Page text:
Wednesday was the start of the fifteenth week since my husband and I went into lockdown, just a little ahead of most in this country. On Wednesday it was also the first day in all those weeks that I ventured out of the house (other than the garden) to go for a walk.
The rain started to ease off around 9am and I and headed down to the shore front, just one mile away and a short 4-minute drive. A few people, mostly dog-walkers were there, and it was really reassuring that everyone was observing the 2 metre distancing rule. As I passed each person, or couple, they smiled and said ‘good morning’. I’ve missed that over the past few months, the friendliness of people I don’t know, the sound of the waves, and the clean, fresh, seaside air.
I felt quite invigorated when I came home, and then it was back into the garden to tackle another few jobs before lunch.
My Six for this week leads with a favourite rose, Margaret Chessum.
Rosa ‘Margaret Chessum’
I love this rose – it was one of the first roses I bought when we moved in here just over 20 years ago. This rose has the prettiest rosebuds that I have seen. The flower opens with a creamy centre, and within days the petals turn pale pink, edged with a much deeper pink. The rose then fades to a deeper pink overall.
I lost the name of the plant, and wrote to the RHS and other big-name rose suppliers, attaching photographs, but no one could identify it. Two years ago I decided to move it as the old plant was getting too big for where it was, and lo and behold, when the plant came up, so did the label, buried under the soil – still intact, and still in full colour. Indestructible plastic – no wonder we’re being encouraged to use less of it.
This is the short path that leads to the greenhouse at the back of the garden. The border is facing the greenhouse and was replanted a couple of years ago after an old picket fence was taken away. Three Bonica roses, hostas and heucheras have been added to the area and are much more attractive than the old fence. The rose peeking in on the left is part of the original bed that was on the other side of the fence.
The pot of cosmos, just about to flower, is actually sitting on the remains of a concrete post that supported the old fence. Sometimes working with what is there rather than trying to change it, is the easiest thing to do. I have a couple of other pots, sitting on top of similar old concrete remains, in various borders!
This border has three sides running around a pebble area where our picnic table sits. We’re only looking at a corner of it in the photo. The most vibrant plant here is normally Geum ‘Scarlet Tempest’ but it has finished flowering – though I’m hoping for a second flush of flowers to carry it through to autumn.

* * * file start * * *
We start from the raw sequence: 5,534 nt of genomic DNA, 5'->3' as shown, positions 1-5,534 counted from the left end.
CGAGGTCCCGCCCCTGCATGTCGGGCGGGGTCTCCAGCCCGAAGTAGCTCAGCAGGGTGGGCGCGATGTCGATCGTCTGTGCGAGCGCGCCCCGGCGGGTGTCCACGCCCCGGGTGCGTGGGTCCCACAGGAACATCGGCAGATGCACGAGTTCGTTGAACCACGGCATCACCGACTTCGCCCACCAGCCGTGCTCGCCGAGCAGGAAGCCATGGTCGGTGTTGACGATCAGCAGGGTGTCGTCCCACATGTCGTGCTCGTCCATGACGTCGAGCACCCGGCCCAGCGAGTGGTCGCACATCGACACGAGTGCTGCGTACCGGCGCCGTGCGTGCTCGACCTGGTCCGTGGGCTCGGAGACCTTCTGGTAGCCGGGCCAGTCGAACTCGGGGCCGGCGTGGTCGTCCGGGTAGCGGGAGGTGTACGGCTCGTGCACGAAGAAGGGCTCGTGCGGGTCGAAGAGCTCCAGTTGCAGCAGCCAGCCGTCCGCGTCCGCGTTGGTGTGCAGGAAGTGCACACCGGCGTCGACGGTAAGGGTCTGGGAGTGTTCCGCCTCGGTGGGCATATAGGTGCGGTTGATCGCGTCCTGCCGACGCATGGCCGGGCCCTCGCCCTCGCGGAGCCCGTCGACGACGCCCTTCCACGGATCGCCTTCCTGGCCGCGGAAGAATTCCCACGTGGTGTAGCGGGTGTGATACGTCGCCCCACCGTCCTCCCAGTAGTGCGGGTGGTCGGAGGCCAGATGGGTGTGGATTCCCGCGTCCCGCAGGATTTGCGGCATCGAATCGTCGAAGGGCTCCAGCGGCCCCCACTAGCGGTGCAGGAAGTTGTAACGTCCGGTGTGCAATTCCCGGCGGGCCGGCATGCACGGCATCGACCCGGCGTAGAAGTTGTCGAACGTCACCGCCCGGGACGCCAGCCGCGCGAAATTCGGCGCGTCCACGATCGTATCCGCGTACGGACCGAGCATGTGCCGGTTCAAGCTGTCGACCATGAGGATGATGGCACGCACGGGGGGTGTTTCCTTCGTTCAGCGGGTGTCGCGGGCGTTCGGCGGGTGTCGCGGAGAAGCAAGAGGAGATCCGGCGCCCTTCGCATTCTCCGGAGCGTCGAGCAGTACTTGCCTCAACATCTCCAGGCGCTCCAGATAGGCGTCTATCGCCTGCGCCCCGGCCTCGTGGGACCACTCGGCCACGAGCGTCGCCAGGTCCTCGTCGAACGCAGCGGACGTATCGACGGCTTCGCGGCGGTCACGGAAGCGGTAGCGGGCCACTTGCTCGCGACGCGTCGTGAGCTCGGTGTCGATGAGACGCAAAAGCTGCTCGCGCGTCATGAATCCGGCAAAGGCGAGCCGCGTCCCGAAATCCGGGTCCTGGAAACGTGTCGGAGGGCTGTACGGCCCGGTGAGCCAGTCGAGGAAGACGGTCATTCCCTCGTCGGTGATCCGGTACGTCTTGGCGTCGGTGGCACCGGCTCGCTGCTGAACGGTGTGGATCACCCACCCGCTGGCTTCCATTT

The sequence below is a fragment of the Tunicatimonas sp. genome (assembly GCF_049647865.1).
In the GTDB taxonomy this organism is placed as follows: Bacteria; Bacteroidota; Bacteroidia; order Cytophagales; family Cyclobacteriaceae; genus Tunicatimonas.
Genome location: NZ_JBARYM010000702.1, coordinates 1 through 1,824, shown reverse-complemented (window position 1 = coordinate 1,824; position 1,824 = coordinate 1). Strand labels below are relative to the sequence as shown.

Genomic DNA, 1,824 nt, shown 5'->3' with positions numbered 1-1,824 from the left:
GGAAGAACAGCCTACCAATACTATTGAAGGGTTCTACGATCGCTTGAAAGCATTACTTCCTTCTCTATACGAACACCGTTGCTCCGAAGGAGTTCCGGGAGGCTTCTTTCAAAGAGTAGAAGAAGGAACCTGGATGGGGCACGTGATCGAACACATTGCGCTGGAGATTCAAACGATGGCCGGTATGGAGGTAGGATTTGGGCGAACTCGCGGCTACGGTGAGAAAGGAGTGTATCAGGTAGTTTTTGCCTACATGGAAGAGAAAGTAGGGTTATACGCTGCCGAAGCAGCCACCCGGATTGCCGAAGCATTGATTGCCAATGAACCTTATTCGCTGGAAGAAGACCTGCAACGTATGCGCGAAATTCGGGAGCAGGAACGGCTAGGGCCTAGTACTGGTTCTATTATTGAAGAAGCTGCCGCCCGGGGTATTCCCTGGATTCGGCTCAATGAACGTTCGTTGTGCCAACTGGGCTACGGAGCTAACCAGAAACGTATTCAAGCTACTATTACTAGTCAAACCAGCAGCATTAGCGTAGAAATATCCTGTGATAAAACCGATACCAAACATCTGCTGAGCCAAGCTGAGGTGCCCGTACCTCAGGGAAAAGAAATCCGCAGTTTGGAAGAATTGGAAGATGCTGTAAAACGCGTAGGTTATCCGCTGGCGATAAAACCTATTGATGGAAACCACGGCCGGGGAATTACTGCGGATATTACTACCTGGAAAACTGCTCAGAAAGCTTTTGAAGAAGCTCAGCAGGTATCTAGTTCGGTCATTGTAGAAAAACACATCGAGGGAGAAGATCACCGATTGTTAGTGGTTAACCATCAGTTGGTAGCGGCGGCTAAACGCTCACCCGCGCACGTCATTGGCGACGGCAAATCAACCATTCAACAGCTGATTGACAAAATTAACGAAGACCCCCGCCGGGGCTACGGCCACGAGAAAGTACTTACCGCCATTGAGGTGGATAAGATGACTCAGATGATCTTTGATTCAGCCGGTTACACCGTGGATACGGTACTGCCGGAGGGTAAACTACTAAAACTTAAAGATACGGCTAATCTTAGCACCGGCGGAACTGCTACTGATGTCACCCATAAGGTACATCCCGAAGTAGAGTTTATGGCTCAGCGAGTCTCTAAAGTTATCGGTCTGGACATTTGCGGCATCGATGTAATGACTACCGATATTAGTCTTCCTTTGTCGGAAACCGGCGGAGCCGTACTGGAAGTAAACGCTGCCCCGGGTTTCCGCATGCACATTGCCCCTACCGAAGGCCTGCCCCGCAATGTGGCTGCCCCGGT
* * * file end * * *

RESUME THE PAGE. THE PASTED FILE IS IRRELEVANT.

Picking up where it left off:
Meantime, splashes of colour are being provided by the Astrantia, a little pot of Lewisia, a clematis which is growing up a metal obelisk, and a rogue foxglove that has self-seeded from somewhere other than this garden. Once the Sidalcea and Lysimachia get going, the border will liven up again.
Last of the Peonies
The weather since last weekend has flattened much in the garden and finished off the peonies. This was taken just before the most recent thundery downpours that we’re (not!) getting accustomed to.
I don’t know the name of the peony, but I love her gorgeous ruffled petals. Don’t be fooled by the rose leaves, she’s just resting her head on the rose planted next to her. 🙂
Rosa ‘Darcey Bussell’
Named after the world-renowned ballerina, Darcey Bussell is a very deep crimson that fades to mauve as the flower ages. I had planned to move her to a more prominent spot at the end of last winter, but the weeks went on and it eventually became another job for another day. Busy times ahead.
I have two small hydrangeas at either end of the patio planter, one pink and the other white. Verbena x ‘Vepita Polar’ was intended to sit beside the pink hydrangea but I think the plant fairies must have been out in the middle of the night again because now it’s beside the white Hydrangea ‘Black Steel Zebra’. Hmmm…how could that possibly have happened?
Stay safe everyone and enjoy your garden this weekend!
ABOUT SIX ON SATURDAY
To join with other garden enthusiasts from around the world just take six photographs and post them to Twitter and/or your blog each Saturday. You can get all the details from The Propagator who kindly set it all up.
All photographs copyright of Catherine Wood unless otherwise stated.